So, I’ve set a goal of raising $2,675 (the cost of chicken for one month for the kids in the program), so all the kids can have chicken (and the much needed protein it provides) for December- sort of a Christmas present.  So, you get this for me as a birthday present, and it doubles as a Christmas present for the kids.  How awesome is that?!?!

*You can also donate either A) how old you think I look, or B) how old you think I act.
http://www.firstgiving.com/brianlord

faith, missions, pixar, troll, wynter

Giant Trolls and The Week Before Your Mission Trip

No Comments 21 June 2011

Credit:Frighttime Prod.

Photo: Frighttime Prod.

Have you ever noticed that the week or two before your mission trip is generally terrible?  Everything that can go wrong does- you get sick, your kids get in more trouble than usual and somehow its the worst time ever to miss work.  Have you ever wondered why?

Trolls.  Big, giant, hairy trolls.

The play “Wynter’s Kiss” by Scott Crain of Oracle Productions fame tells the Narnian-esque story of Sir Galen Wynter, an old knight, who, along with a few followers, goes on a quest to find the cure to save his daughter from a deadly plague called “The Red Kiss”.   In the wilderness, they come to an old rope bridge that crosses a ravine.  Some of the men want to try crossing, but Sir Galen declares the bridge is too old, it’ll probably take them out of their way, and its not worth the risk.  Suddenly, a giant, club wielding troll appears and bellows that if any of them try to cross the bridge, he’ll be more than happy to kill them.

The men fall back. Once out of earshot, Sir Galen begins to devise a plan to defeat the giant troll and cross the bridge.

“What!?” one of his men exclaims.  “Five minutes ago you were talking us out of crossing the bridge, but now that there is a giant troll who wants to kill us, all you can think about is how to get across it?”

“Of course,” Sir Galen explains.  “You don’t send a giant troll to protect something worthless.  We have to get across.”

 

Photo: Disney/Pixar’s Up!

I think our lives can be a lot like this.  We’re fine as long as we stay in our cozy little existence, but as soon as we make a break from our lives and attempt to cross that ravine to serve others in need (and in the process, change ourselves), the devil throws some giant trolls our way.  Going to the Dominican in a couple days and your kid gets strep throat? Troll!  Going to Haiti and your car breaks down to the tune of a few thousand dollars? Troll!  Going to Africa for a year and the people renting your house (and therefore covering your mortgage) decide to back out at the last minute?  Troll!   (if you’ve seen Pixar’s ‘Up’, in my head I say “Troll!” like they say “Squirrel!”)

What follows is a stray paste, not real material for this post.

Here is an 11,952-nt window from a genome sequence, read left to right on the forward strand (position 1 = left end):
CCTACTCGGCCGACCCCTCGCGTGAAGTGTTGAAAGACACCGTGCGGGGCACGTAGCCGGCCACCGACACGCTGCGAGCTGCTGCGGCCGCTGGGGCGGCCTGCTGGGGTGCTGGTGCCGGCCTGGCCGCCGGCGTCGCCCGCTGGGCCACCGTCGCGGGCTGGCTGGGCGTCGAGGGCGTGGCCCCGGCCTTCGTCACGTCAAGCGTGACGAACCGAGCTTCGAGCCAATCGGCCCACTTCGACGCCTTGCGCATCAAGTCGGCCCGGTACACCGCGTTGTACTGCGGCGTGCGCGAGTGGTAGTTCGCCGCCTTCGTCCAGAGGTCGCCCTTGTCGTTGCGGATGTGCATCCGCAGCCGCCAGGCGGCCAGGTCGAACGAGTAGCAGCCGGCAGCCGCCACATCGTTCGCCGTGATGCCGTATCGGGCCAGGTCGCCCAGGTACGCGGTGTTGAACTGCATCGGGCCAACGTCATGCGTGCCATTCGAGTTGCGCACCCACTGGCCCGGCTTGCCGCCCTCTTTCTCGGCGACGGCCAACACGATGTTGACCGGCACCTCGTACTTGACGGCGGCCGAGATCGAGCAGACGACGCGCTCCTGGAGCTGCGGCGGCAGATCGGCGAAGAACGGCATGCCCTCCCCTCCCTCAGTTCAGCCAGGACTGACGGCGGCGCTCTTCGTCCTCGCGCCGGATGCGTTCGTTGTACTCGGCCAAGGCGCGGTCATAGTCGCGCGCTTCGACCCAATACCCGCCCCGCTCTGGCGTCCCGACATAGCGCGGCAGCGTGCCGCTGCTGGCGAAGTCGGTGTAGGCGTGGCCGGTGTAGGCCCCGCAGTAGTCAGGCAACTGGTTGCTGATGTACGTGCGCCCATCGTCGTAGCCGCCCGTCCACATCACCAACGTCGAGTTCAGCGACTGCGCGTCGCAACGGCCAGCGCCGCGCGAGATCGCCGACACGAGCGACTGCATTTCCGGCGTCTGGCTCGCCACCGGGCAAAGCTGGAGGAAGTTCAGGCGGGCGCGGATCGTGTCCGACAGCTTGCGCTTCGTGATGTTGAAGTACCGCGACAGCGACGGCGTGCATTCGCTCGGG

Of course, knowing that trolls exist doesn’t make them go away, but it does make them easier to fight.  And, like the old knight fighting to save his daughters life, you know that by defeating that troll and crossing that ravine, you might be saving lives as well.

Troll!

P.S. As I was typing this blog about the dangers of going on a mission trip, the phones and internet shut off, threatening to make me lose everything I’d just typed.  Troll!

missions, ragnar, running

My Ragnar Route

No Comments 13 October 2010

I’m running a 195-mile relay race from Chattanooga called the Ragnar Relay (www.ragnartn.com).  We’re raising money to help feed kids in the Dominican Republic through a ministry called Servants Heart Ministry (www.servantsheartministry.com).  We’ll each run three legs of varying lengths.  I’m in the middle speed-wise, so I get two ‘hards’ and one ‘moderate’, for a total of about 17 miles.  We’ll have two vans of six runners each, so one van will follow their six runners, while the other van rests, then we play hopscotch.

Our team starts at 10AM Eastern, but since I’m runner 10 of 12, I don’t get to start to that evening. Here is where I’ll be running my first leg of the relay, around 6:30PM Eastern time on Friday, Nov 5.  I get the joy of running 6.5 miles up a mountain in Monteagle!

I’ll get into a van, wait a couple hours as our Van 2 runners finish, then go to a rest area for another few hours.  Then we’ll hop back in our van, and eventually I’ll get my ‘easy’ run as I cruise through Shelbyville, TN, about 3:35AM Central. (we’ll have crossed into a new time zone by that point).

Then back into the van, wait for our other two runners to finish, then head to Franklin for a few hours sleep. 

About 2:37PM, I’ll get my third and final run through Belle Meade into Green Hills.  You wouldn’t believe it, but they rate this one as being harder than the run up Monteagle.  Must be all the Belle Meade bling.

You can follow our progress at twitter.com/shministry, or on facebook.com/servantsheartministry.

If you’d like to donate (suggested is $25), go to www.firstgiving.com/brianlord.  Thanks for helping!

Brian